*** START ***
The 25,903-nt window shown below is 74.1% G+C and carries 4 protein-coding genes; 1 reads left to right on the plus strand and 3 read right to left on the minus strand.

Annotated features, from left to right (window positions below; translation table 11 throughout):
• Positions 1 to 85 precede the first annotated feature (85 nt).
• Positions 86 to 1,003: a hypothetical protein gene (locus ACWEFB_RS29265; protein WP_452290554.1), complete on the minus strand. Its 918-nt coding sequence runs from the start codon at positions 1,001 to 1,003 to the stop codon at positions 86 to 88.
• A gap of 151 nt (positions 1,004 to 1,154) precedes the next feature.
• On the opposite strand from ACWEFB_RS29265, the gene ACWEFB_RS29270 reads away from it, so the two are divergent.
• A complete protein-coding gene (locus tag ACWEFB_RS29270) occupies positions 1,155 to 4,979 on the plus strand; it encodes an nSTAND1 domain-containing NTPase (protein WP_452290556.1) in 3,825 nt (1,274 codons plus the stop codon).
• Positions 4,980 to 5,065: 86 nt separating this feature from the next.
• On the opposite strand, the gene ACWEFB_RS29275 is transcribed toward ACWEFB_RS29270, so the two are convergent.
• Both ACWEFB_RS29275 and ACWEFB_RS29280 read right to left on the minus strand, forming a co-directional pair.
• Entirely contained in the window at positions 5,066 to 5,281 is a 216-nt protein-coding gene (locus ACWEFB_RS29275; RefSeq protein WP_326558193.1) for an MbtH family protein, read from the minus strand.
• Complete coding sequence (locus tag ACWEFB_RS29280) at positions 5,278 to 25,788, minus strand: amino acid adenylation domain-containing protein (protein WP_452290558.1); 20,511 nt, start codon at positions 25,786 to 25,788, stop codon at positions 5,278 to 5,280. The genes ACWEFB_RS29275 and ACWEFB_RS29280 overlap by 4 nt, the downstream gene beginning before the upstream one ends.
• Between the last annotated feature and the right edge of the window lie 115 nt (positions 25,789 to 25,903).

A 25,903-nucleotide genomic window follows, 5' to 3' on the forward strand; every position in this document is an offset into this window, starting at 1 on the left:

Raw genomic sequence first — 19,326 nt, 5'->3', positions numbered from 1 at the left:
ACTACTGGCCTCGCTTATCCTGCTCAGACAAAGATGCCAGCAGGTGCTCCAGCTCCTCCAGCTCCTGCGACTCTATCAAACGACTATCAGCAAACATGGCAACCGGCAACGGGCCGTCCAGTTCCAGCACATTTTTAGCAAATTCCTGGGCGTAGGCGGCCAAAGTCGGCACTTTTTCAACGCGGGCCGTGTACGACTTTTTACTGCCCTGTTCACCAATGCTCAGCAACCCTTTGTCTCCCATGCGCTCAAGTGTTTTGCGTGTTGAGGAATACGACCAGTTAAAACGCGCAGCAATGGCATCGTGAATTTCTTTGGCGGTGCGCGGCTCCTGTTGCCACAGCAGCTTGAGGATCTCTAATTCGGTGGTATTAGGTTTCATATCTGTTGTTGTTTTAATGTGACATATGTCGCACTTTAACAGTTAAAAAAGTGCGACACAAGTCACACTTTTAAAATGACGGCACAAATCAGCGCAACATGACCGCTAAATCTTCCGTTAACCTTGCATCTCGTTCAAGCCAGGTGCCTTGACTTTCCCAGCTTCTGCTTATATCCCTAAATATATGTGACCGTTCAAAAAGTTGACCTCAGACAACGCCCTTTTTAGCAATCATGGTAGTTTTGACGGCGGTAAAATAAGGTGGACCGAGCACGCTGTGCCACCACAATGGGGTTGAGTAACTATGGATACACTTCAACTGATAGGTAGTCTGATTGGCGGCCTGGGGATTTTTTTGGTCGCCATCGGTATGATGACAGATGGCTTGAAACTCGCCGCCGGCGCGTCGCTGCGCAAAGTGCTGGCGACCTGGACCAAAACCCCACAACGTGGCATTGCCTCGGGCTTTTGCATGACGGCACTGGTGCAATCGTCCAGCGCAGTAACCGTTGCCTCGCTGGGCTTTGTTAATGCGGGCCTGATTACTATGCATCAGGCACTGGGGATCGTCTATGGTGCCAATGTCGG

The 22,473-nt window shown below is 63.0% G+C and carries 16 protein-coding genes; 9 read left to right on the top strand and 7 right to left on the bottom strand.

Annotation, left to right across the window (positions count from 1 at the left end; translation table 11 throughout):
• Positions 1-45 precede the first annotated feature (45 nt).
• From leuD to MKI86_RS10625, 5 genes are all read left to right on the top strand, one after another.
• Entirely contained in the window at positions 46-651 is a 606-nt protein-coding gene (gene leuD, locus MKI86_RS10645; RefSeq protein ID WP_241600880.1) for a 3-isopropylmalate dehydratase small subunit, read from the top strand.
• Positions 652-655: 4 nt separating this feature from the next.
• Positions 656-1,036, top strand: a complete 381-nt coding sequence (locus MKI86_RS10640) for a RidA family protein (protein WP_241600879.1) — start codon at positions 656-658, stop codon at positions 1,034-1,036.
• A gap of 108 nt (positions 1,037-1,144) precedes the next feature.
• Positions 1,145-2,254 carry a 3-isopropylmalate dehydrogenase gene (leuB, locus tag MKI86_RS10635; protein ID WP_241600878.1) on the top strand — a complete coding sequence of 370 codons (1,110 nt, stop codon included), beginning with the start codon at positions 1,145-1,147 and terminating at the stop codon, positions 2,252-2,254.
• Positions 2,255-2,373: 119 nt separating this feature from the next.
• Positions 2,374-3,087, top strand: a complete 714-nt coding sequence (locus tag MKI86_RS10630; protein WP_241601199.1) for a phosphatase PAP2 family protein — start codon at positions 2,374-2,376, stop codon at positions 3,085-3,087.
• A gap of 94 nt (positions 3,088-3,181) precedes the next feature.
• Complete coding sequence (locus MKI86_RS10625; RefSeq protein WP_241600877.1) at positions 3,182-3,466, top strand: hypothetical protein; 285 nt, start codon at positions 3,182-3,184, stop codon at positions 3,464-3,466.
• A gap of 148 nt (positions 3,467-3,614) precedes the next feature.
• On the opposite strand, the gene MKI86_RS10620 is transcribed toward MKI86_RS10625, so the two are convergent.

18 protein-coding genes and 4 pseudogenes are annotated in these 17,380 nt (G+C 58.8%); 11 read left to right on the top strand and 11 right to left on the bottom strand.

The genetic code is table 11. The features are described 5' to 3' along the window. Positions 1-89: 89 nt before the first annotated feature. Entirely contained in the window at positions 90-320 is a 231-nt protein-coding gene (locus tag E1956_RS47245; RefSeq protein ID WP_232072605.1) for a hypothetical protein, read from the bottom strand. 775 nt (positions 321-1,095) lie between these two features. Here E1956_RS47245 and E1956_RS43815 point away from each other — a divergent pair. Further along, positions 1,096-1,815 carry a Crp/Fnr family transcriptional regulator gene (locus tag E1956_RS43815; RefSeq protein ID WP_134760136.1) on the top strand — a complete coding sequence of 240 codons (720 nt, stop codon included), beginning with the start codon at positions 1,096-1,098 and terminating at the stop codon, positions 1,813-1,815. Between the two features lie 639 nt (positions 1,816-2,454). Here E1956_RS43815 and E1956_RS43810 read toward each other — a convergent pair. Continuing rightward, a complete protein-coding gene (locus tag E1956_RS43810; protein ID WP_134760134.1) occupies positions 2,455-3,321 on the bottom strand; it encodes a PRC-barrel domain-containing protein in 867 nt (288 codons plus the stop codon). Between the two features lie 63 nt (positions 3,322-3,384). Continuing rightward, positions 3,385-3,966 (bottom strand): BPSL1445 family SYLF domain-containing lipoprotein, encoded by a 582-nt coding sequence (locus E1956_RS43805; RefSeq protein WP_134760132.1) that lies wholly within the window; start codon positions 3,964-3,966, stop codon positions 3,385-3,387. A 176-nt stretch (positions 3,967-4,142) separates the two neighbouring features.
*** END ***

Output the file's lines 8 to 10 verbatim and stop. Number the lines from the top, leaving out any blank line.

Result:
• Positions 4,980 to 5,065: 86 nt separating this feature from the next.
• On the opposite strand, the gene ACWEFB_RS29275 is transcribed toward ACWEFB_RS29270, so the two are convergent.
• Both ACWEFB_RS29275 and ACWEFB_RS29280 read right to left on the minus strand, forming a co-directional pair.